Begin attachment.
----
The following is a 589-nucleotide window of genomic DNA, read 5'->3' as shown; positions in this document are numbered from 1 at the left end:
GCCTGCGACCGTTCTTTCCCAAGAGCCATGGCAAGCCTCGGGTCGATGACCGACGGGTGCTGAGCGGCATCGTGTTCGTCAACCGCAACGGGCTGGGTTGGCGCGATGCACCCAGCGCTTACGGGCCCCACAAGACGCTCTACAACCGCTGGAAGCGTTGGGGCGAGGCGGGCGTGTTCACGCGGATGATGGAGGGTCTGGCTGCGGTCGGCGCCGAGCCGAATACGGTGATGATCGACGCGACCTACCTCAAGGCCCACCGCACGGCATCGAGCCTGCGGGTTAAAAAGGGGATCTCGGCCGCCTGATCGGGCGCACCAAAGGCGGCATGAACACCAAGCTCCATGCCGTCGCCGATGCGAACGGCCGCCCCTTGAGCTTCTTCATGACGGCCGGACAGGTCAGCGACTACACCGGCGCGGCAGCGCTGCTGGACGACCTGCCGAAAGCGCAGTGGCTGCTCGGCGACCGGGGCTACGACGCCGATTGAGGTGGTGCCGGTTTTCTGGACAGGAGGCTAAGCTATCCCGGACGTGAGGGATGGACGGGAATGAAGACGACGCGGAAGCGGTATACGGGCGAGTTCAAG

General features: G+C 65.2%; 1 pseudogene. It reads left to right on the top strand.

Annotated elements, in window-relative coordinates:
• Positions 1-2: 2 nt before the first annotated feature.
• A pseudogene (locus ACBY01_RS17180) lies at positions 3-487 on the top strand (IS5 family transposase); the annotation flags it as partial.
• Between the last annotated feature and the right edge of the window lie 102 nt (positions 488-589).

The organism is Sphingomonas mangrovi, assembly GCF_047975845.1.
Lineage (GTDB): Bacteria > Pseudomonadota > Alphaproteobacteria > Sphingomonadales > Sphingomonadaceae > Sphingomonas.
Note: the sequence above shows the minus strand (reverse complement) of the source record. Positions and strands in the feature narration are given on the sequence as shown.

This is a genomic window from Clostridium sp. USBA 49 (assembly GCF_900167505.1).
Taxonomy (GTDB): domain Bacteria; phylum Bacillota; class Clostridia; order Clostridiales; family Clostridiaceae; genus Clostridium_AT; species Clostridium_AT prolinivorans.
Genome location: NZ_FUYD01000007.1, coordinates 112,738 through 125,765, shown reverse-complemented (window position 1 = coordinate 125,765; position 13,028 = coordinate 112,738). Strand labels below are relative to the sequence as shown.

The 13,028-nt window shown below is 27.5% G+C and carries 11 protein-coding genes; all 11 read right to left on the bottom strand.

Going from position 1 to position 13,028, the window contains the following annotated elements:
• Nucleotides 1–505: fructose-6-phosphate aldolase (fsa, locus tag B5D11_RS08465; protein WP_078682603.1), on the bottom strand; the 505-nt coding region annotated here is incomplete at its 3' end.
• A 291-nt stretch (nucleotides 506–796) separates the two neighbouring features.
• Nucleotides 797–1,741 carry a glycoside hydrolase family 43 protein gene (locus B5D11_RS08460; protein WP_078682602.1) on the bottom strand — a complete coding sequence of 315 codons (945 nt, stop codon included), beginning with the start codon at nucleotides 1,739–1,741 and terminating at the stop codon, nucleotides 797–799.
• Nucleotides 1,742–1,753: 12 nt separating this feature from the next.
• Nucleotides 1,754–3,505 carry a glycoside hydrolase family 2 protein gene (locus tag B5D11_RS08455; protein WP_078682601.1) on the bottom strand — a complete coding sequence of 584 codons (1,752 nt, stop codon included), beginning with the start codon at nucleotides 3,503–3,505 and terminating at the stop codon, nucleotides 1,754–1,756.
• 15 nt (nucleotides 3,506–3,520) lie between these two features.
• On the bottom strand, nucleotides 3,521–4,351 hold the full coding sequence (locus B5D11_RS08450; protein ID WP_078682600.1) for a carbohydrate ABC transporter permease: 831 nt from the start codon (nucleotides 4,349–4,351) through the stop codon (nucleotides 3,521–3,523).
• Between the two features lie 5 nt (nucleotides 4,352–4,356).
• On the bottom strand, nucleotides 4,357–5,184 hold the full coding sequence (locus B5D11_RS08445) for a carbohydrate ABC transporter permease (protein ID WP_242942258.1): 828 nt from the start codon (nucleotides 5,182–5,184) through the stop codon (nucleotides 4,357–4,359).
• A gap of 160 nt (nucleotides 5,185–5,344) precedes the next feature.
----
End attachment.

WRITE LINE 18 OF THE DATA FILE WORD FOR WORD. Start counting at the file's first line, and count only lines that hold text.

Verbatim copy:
• Nucleotides 797–1,741 carry a glycoside hydrolase family 43 protein gene (locus B5D11_RS08460; protein WP_078682602.1) on the bottom strand — a complete coding sequence of 315 codons (945 nt, stop codon included), beginning with the start codon at nucleotides 1,739–1,741 and terminating at the stop codon, nucleotides 797–799.